Russ Ambrose was bitten by the fly fishing bug relatively early in life.
As a young Air Force cadet stationed in Idaho, Ambrose discovered the allure of tying flies and taking them to a trout stream, a place where he could lose himself in the rhythm of casting his line into the rushing water while engaging in the ancient battle between hunter and prey.
“Fly fishing, I don’t even call it a sport. It’s an art,” Ambrose said. “We have to go find where the trout are. We have to learn a little something about their habitat and know something about the trout, or else we’re slinging flies at the water all day and not doing anything.”As his military career unfolded, Ambrose moved from Europe to Southeast Asia and finally to the desert, and his passion for fly fishing faded into dormancy. He finally retired from the Air Force as a disabled veteran and worked in the private sector before retiring for good. Now located in Northeast Tennessee, Ambrose said he tried for about a year to adjust to the slower pace of retirement before his wife finally told him to get out of the house and find some people with common interests.
“I said, ‘Well, I don’t know anybody around here that’s retired Air Force. Nobody speaks my language,’” Ambrose recalled. “So I went to the VA, and the gentleman said right there is where you need to go, Project Healing Waters.”
Project Healing Waters is a national nonprofit organization dedicated to helping disabled veterans transition to civilian life. When Ambrose walked into the classroom on the Mountain Home campus, his love for fly fishing was rekindled, but he also found a place to share his experiences with others who knew where he was coming from.
“Two years I spent as a participant to learn everything I could about fly fishing,” Ambrose said. “They gave me a place, they gave me people I could talk to, sit across the table and say, ‘This is my story,’ people that I would open up to and tell them my story.”
After two years as a participant, Ambrose took over as a Program Lead and held that job for three years before moving up to become a Regional Coordinator two years ago. Ambrose now oversees a region that stretches from Northeast Tennessee to Jonesboro, Arkansas, and he’s enjoying the opportunity to help veterans through fly fishing.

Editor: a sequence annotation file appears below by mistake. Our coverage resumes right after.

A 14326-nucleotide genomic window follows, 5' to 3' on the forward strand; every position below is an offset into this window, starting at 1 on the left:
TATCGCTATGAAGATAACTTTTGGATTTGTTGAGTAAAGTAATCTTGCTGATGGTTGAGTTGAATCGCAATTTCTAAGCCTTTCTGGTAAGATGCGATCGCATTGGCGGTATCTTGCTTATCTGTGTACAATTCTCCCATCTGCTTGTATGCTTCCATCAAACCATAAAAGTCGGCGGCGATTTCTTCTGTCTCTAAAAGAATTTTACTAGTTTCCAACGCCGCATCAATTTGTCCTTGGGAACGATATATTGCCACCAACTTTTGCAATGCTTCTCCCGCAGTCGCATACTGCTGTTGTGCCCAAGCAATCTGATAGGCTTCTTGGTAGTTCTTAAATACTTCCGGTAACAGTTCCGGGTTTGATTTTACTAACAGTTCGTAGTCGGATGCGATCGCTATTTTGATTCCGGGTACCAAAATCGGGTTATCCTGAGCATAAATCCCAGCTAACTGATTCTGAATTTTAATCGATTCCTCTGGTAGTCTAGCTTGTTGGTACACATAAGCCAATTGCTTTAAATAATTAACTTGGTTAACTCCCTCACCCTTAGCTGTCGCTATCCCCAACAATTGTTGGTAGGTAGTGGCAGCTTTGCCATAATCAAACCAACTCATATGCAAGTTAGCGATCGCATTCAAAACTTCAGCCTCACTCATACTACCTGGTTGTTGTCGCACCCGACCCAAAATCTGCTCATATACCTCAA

“I feel blessed to be doing what I’m doing,” Ambrose said. “I really enjoy it, and I love giving back.”
Like Ambrose, Jud Gee stumbled upon fly fishing almost by happenstance. It was about 10 years ago when one of Gee’s friends invited him out to try his hand with a fly rod. A resident of Charlotte, North Carolina, Gee immediately fell in love with fly fishing on the Wautaga River in Northeast Tennessee.
“I found that fly fishing, when you get out there on the water, that’s really all there is,” Gee said. “You’re really just out there in God’s country, in nature. It’s just you and the water and fishing. Everything just really kind of goes away.”The distraction of fly fishing certainly offered a refuge for Gee, who works in the high-pressure field of finance in Charlotte. Gee was never in the military, although his father and grandfather were. He was named after his grandfather Jud, who fought behind enemy lines during World War II.
Although Gee never served in the military, he did suffer a traumatic brain injury, and he found fly fishing to be very helpful as he traveled down the road to recovery. A little research opened Gee’s eyes to the struggles so many veterans face as a result of the traumatic brain injuries and PTSD that came as a result of their service. According to statistics from the National Center for PTSD, 30 percent of Vietnam veterans have had PTSD in their lifetimes, and an estimated 11 to 20 percent of veterans in the Iraq and Afghanistan wars experience PTSD in a given year.
That spurred Gee on to get involved with Project Healing Waters, which uses fly fishing to help ease the effects of the unseen injuries that so many vets battle on a daily basis. Ambrose said every aspect of fly fishing – tying flies, building rods and perfecting the casting motion – is therapeutic to veterans trying to recover from brain injuries and work through emotional issues tied to PTSD.
“The situation they have is sometimes they can’t really coordinate their hands any longer because of a brain injury and maybe the PTSD,” Ambrose added. “They’re nervous and they just need to calm down and settle. That’s where fly tying comes in. It really helps that cognitive work they do there.
“Once we get them trained and to the water, that’s when everything else goes away. The therapy, just the physical part of it, wrapping those threads around the hook is tedious, and you have to think.”
When veterans in Ambrose’s program are ready to go to the river, Gee ensures that they have a peaceful place to go and become one with nature. Gee owns a camp along the Watauga River called Camp Stonefly, which serves as a perfect place for the healing to commence. According to Ambrose, it doesn’t take long for the water to work its magic.
“If you’ve been in the program for six months, you’ve seen a lot of change,” Ambrose said. “These guys are continuously getting better. If they’re not, we’re not doing our job.”
Gee, now a Program Lead in Charlotte, recounted a story of a veteran who came to the program a while back. His first day on the water, the young man was a bundle of nerves, so he spent much of the morning helping a volunteer deliver nets and food to some of the participants downstream.
After a few moments of watching the other participants fish, the young man asked for a rod of his own and began fishing. The next day, Gee received an email from the young man.
“He said, ‘I haven’t felt like that in I don’t know how long,’ ” Gee recounted. “It’s just amazing to see what this is doing for our vets.”
To find out more about the Tennessee Valley chapter of Project Healing Waters, visit projecthealingwaters.org.